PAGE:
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|Perry cocaine busts
Two cocaine cases yield 3 arrests, counterfeit cash
HAZARD Three people were arrested last week including an illegal alien following undercover drug investigations into cocaine trafficking in Perry County.
On Tuesday afternoon, June 17, UNITE detectives and officers from the Hazard Police Department, Perry County Sheriff¹s Office and Kentucky State Police K-9 unit arrested two Georgia men after they sold approximately 12 ounces of cocaine during an undercover drug transaction in a Hazard shopping center parking lot. Jose M. Escobar Canoles, age 29, of Pinehurst Drive, Smyrna, Georgia, and 51-year-old Arnie J. Lewis, of South Highway 27, Carrollton, Georgia, were each charged with first-degree trafficking in a controlled substance.
During the arrest, the officers discovered a loaded handgun on the front floorboard of their 2007 Chrysler 300-C along with $1,000 in counterfeit $100 bills. The case against Canoles, who is an undocumented alien, and Lewis will be presented to a federal grand jury for possible indictment.
On Monday, June 16, detectives from UNITE and deputies from the Perry County Sheriff¹s Office charged 68-year-old Bill Stewart, of Middle Ridge Road in Bonnyman, with one count each of first-degree trafficking in a controlled substance and second-degree possession of a controlled substance. Police had received complaints that Stewart was selling cocaine from a hotel room in Hazard.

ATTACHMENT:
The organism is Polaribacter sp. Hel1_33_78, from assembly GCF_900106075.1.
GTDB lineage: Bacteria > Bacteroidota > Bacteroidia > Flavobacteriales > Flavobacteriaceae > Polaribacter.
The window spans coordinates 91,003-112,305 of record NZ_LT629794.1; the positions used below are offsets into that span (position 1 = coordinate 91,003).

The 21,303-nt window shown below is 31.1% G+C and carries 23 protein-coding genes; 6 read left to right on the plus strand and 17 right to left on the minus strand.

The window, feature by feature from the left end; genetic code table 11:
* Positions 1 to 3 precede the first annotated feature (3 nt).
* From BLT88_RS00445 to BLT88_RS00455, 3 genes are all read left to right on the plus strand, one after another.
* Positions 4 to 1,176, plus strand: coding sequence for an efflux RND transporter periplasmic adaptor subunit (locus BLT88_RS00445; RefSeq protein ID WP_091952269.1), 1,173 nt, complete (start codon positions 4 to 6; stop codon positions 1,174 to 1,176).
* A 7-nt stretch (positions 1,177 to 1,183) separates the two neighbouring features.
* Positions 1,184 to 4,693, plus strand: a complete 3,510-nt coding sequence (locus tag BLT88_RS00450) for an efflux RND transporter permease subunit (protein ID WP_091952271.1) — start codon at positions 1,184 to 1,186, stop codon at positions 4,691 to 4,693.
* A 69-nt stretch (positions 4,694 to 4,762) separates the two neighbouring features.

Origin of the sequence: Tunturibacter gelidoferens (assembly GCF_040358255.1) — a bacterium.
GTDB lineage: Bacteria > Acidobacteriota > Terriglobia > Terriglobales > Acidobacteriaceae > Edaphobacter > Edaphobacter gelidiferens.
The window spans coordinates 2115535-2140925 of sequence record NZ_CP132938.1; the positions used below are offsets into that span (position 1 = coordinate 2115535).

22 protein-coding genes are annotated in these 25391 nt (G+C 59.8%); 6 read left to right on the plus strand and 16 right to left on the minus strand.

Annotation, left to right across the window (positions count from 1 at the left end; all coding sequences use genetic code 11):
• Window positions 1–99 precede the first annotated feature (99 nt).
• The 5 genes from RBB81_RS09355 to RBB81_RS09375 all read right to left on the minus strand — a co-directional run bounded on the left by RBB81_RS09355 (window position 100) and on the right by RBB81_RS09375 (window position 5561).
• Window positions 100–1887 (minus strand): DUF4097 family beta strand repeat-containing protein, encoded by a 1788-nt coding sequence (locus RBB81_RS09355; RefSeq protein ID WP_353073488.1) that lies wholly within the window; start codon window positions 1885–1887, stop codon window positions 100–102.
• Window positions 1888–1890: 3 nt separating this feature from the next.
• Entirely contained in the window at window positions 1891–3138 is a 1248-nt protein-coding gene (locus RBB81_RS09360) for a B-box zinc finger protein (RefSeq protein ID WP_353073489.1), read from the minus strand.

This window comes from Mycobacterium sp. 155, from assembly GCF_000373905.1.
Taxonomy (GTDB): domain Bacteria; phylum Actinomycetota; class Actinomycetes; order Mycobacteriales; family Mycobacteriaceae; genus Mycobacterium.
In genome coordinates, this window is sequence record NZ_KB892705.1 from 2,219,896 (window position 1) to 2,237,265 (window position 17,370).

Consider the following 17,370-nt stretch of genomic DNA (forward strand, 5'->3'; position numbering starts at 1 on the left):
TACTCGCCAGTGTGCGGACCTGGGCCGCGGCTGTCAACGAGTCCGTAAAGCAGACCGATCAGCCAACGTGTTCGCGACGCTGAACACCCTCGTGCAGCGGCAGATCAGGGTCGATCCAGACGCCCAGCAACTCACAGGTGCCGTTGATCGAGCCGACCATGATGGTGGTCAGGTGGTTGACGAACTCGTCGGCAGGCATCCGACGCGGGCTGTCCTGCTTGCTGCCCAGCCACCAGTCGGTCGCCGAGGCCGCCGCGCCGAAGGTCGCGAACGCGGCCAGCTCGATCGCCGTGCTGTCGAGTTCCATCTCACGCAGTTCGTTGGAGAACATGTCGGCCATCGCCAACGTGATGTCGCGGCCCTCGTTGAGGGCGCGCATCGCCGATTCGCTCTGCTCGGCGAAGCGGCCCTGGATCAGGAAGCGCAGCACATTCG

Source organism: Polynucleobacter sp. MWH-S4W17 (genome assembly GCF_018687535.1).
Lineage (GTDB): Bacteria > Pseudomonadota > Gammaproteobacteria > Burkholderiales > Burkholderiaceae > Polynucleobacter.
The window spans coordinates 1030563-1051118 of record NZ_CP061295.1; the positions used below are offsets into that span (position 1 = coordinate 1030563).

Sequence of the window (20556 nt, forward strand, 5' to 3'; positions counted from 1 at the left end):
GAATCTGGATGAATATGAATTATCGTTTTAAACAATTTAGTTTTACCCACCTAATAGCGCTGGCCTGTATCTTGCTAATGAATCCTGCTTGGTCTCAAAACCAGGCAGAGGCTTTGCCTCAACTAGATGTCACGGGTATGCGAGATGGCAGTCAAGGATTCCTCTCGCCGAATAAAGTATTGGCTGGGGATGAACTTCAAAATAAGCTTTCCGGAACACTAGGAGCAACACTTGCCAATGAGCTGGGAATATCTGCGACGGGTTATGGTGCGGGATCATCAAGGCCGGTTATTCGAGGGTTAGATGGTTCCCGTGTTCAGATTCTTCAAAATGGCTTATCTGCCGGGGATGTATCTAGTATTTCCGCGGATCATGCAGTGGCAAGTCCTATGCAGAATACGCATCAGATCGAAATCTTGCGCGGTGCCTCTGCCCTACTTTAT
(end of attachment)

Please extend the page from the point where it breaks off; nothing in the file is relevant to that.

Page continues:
Because Stewart had an outstanding Floyd County arrest warrant for theft by deception over $300, officers went to the hotel to serve the warrant. During a search of the room officers found approximately one-quarter ounce
of cocaine, $518 in cash, and various equipment used to prepare cocaine for sale.
All three suspects were lodged in the Kentucky River Regional Jail.
For more information about Operation UNITE visit their website at www.operationunite.org
PRIDE donates wetlands book to local public library
SOMERSET, KY — If your summer project is to build a wetland, then you should visit your local library to check out Wetland Drainage, Restoration, and Repair. Eastern Kentucky PRIDE recently donated copies of the book to every public library in the 38 counties of southern and eastern Kentucky, as well as the region’s NRCS and Conservation District offices.
“Referring to Wetland Drainage, Restoration, and Repair is the next best thing to our working together to restore a wetland,” said author Tom Biebighauser, a wildlife biologist for the Daniel Boone National Forest and international wetlands expert. “My hope is that you’ll be encouraged to jump in and build a wetland after reading this book, whether for fish and wildlife habitat, flood control, groundwater recharge, environmental education, or simply for the beauty they add to our landscape.”
“This book will lead to fun, family-friendly activities that help the environment, and we are pleased to be part of that,” said Tammie Wilson, PRIDE vice president and chief financial officer. “I want to thank Norma Pellerin, the Lake Cumberland regional librarian for the Kentucky Department for Libraries and Archives, for helping us distribute the books to the libraries in PRIDE’s service area.”
The book is a step-by-step guide for building wetlands that look and function like natural wetlands. The highly effective techniques described were developed by Biebighauser over 25 years building wetlands across North America. His groundbreaking work has earned him national awards and international instructor engagements.